A new person-to-person money transfer system announced today means South Africans can now do a lot more than just pick up a bag of groceries at their local Spar, they can also send money to any friend or family member in South Africa who owns a cell phone.
Instant Money, from Standard Bank, will use Spar’s 850-store footprint to reach communities in some of the most remote parts of the country. Instant Money allows money to be sent and received at Spar outlets using a cell phone to transfer information.
Instant Money will initially be available only in SPAR stores in the Eastern Cape.
Roelf Venter, chairman of the Spar Guild, says that mobile money transfers not only offer a safer, more reliable way to send cash, but could also breathe new life into the economies of remote areas.
“Like many developing countries, South Africa has countless breadwinners who live and work in urban economic hubs, but have extended families back home in poorer rural areas. We see a high demand for smart banking services that will make sending money back home simple and cheap,” says Venter.
Sim Tshabalala, CEO of Standard Bank South Africa, who is heading up the Instant Money roll-out, says the new service means people no longer have to risk giving an envelope full of cash to a middleman – like a friend or a taxi driver – and asking them to deliver it to a recipient in a remote area.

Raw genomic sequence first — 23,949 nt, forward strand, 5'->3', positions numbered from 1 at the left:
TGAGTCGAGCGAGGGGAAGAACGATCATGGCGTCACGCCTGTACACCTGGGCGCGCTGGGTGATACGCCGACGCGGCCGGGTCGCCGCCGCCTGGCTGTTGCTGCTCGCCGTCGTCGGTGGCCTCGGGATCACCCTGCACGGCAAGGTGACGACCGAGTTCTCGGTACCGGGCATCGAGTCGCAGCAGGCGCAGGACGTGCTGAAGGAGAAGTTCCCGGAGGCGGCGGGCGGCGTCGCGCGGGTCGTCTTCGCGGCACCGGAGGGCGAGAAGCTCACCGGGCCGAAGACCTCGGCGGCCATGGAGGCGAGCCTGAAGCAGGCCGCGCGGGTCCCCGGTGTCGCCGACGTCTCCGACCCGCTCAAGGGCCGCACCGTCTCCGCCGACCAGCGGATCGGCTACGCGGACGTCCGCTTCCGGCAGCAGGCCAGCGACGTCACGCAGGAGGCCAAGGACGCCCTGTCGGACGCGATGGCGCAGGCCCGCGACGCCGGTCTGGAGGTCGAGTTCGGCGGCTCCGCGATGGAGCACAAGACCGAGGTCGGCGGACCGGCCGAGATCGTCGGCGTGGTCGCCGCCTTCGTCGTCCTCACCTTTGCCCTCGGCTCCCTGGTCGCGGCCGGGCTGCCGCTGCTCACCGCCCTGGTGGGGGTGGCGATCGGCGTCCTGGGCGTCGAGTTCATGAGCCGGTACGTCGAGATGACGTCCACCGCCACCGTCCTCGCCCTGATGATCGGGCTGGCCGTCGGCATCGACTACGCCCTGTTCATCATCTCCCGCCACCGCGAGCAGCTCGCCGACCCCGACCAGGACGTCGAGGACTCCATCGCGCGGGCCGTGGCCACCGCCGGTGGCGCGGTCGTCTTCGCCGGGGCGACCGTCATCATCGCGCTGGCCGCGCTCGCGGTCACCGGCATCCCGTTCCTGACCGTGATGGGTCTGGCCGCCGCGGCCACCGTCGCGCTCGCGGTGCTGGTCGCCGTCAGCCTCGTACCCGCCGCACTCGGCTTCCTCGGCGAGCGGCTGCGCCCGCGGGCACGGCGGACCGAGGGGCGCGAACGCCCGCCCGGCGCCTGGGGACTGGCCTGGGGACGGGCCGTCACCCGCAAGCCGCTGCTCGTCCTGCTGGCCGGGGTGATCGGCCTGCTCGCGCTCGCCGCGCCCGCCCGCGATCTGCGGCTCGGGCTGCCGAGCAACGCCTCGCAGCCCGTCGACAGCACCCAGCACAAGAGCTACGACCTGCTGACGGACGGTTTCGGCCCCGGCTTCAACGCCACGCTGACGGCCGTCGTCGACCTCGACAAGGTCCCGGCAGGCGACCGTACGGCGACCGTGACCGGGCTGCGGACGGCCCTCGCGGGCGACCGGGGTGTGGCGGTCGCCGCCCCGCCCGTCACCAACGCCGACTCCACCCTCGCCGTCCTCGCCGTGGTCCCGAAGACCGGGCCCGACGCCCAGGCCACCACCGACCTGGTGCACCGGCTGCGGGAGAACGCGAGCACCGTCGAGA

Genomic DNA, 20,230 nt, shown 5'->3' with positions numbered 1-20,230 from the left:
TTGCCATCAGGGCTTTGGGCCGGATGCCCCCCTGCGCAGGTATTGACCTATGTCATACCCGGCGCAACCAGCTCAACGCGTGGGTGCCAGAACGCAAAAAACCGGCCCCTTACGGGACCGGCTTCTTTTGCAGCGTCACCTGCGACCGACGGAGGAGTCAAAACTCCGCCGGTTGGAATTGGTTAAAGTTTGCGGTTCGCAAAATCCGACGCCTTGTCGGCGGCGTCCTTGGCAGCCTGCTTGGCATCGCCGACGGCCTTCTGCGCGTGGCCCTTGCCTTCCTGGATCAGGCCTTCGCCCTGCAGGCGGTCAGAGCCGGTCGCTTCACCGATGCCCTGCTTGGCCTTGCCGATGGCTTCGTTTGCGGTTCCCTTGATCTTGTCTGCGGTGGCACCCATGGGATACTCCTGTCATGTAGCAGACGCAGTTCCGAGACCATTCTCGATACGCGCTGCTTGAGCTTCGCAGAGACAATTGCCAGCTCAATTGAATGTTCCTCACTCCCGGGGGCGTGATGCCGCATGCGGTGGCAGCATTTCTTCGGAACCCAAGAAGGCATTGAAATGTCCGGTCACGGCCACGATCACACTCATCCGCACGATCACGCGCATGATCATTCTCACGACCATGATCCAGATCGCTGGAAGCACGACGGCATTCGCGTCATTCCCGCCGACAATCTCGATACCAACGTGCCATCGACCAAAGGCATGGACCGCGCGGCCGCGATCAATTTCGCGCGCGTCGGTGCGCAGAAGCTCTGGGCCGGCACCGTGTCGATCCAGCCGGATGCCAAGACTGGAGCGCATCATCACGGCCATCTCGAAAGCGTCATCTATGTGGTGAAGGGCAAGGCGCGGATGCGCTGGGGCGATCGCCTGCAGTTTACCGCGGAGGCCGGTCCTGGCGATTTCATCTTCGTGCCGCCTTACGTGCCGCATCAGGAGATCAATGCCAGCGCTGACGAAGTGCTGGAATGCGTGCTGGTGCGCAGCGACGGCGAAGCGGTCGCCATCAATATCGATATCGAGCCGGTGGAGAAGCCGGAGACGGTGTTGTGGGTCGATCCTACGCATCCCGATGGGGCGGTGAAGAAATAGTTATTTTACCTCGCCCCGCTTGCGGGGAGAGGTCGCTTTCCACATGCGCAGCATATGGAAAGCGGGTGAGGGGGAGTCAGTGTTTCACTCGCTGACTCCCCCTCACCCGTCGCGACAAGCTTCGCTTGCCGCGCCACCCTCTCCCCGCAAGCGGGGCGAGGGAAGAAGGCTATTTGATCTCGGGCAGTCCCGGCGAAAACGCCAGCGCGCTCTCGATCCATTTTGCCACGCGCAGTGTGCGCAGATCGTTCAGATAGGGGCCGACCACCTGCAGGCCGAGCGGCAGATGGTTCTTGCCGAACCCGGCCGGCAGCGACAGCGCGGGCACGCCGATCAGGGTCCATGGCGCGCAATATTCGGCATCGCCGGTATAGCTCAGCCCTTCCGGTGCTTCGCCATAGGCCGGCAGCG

“It’s a way for people who don't have a bank account to gain access to financial services,” he says. “At present, financial services are not always available in rural areas, mainly because of the expense of rolling out banks and services in less affluent places. This has meant that most people in rural areas operate on a cash basis.”
Gartner predicts that money transfers and payment systems using mobile phones will be among the top 10 most important mobile applications by 2012 – ahead of location-based services, search and browsing. Money transfers are already popular in a number of developing countries, and will continue to attract more users.
Tshabalala adds: ”With Instant Money, people can now send and receive money without the need for a bank account. It is estimated that some 35-million people in South Africa have a cell phone, while only 11-million have a bank account. Instant Money has been developed in such a way that the service can be accessed on even the simplest mobile phone models and across networks."